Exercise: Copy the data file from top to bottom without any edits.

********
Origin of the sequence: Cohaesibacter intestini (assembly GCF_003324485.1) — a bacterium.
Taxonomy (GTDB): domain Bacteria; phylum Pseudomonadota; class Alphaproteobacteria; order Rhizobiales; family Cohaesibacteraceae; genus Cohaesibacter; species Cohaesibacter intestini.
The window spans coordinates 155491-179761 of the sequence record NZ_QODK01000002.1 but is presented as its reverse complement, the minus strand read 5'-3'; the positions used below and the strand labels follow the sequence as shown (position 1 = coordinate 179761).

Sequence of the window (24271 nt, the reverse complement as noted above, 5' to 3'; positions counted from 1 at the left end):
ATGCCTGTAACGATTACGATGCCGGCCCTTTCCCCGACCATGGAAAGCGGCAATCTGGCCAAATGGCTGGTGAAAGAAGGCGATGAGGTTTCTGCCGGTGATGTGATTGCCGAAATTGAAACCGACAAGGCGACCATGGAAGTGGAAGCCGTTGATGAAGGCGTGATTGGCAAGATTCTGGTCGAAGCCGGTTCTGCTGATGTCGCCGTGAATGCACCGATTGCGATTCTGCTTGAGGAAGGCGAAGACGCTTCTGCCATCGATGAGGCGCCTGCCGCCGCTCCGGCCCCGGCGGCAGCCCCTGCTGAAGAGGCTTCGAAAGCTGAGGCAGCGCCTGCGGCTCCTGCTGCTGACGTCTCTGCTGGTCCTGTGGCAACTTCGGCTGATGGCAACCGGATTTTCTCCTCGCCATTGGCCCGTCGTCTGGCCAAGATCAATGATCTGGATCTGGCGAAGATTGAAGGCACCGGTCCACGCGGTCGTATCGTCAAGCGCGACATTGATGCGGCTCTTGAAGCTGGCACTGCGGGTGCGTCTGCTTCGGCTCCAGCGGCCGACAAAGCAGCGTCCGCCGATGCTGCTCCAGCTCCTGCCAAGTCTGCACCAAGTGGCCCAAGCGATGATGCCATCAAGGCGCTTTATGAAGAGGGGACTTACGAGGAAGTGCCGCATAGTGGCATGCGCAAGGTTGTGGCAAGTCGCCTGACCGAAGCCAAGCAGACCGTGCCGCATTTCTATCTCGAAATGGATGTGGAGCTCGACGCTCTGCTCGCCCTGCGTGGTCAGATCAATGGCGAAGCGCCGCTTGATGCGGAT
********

Origin of the sequence: Cohaesibacter intestini (assembly GCF_003324485.1) — a bacterium.
Taxonomy (GTDB): domain Bacteria; phylum Pseudomonadota; class Alphaproteobacteria; order Rhizobiales; family Cohaesibacteraceae; genus Cohaesibacter; species Cohaesibacter intestini.
The window spans coordinates 155491-179761 of the sequence record NZ_QODK01000002.1 but is presented as its reverse complement, the minus strand read 5'-3'; the positions used below and the strand labels follow the sequence as shown (position 1 = coordinate 179761).

Sequence of the window (24271 nt, the reverse complement as noted above, 5' to 3'; positions counted from 1 at the left end):
ATGCCTGTAACGATTACGATGCCGGCCCTTTCCCCGACCATGGAAAGCGGCAATCTGGCCAAATGGCTGGTGAAAGAAGGCGATGAGGTTTCTGCCGGTGATGTGATTGCCGAAATTGAAACCGACAAGGCGACCATGGAAGTGGAAGCCGTTGATGAAGGCGTGATTGGCAAGATTCTGGTCGAAGCCGGTTCTGCTGATGTCGCCGTGAATGCACCGATTGCGATTCTGCTTGAGGAAGGCGAAGACGCTTCTGCCATCGATGAGGCGCCTGCCGCCGCTCCGGCCCCGGCGGCAGCCCCTGCTGAAGAGGCTTCGAAAGCTGAGGCAGCGCCTGCGGCTCCTGCTGCTGACGTCTCTGCTGGTCCTGTGGCAACTTCGGCTGATGGCAACCGGATTTTCTCCTCGCCATTGGCCCGTCGTCTGGCCAAGATCAATGATCTGGATCTGGCGAAGATTGAAGGCACCGGTCCACGCGGTCGTATCGTCAAGCGCGACATTGATGCGGCTCTTGAAGCTGGCACTGCGGGTGCGTCTGCTTCGGCTCCAGCGGCCGACAAAGCAGCGTCCGCCGATGCTGCTCCAGCTCCTGCCAAGTCTGCACCAAGTGGCCCAAGCGATGATGCCATCAAGGCGCTTTATGAAGAGGGGACTTACGAGGAAGTGCCGCATAGTGGCATGCGCAAGGTTGTGGCAAGTCGCCTGACCGAAGCCAAGCAGACCGTGCCGCATTTCTATCTCGAAATGGATGTGGAGCTCGACGCTCTGCTCGCCCTGCGTGGTCAGATCAATGGCGAAGCGCCGCTTGATGCGGAT